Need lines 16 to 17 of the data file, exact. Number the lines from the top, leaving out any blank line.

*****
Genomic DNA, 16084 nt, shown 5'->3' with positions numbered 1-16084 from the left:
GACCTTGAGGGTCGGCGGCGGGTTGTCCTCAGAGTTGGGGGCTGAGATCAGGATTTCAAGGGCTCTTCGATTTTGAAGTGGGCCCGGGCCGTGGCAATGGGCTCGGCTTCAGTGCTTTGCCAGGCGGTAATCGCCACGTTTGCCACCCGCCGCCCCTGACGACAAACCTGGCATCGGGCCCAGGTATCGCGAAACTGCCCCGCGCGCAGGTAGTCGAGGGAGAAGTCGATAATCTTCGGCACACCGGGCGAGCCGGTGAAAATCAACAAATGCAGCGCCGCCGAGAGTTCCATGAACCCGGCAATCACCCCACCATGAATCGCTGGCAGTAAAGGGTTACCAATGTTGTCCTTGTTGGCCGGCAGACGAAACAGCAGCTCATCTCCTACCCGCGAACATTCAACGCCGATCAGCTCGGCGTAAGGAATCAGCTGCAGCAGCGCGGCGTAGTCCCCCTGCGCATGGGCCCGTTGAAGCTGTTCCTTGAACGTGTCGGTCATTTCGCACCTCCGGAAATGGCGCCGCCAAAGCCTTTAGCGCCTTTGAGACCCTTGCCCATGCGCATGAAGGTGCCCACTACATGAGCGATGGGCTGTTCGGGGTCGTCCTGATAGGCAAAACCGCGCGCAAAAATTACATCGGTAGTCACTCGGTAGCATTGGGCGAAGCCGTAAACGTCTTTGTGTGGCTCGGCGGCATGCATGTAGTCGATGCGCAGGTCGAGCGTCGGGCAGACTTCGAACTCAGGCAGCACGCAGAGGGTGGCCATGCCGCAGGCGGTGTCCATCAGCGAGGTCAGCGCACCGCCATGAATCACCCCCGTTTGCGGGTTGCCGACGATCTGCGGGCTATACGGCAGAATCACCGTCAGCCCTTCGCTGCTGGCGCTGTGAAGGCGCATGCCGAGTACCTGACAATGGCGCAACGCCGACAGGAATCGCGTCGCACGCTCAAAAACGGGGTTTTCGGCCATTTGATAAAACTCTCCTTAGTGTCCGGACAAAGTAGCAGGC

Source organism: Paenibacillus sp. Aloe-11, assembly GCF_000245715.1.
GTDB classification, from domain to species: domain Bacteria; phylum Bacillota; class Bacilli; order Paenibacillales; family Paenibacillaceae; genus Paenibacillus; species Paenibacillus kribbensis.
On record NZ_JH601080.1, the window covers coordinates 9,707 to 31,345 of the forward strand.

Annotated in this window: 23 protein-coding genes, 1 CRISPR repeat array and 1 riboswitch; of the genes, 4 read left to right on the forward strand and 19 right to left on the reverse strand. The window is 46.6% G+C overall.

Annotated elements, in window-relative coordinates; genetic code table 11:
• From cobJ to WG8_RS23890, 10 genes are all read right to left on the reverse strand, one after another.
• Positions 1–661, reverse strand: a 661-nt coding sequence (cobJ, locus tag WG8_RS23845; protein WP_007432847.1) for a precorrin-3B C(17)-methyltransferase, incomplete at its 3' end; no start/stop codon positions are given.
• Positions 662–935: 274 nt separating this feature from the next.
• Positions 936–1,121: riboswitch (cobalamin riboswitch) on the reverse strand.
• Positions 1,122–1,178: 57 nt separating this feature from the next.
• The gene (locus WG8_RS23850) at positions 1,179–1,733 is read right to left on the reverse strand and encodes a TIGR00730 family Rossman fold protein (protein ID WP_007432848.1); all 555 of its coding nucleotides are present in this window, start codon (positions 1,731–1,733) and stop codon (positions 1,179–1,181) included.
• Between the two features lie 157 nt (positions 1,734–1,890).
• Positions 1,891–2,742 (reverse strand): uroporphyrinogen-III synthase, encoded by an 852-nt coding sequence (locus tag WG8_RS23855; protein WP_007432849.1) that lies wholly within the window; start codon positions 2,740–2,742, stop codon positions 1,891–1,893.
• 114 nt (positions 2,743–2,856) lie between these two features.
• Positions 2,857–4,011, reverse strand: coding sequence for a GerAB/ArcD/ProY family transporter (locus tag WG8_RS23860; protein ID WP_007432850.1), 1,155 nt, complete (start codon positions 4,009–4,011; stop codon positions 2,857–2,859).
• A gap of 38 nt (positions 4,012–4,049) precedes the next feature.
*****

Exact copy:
• 114 nt (positions 2,743–2,856) lie between these two features.
• Positions 2,857–4,011, reverse strand: coding sequence for a GerAB/ArcD/ProY family transporter (locus tag WG8_RS23860; protein ID WP_007432850.1), 1,155 nt, complete (start codon positions 4,009–4,011; stop codon positions 2,857–2,859).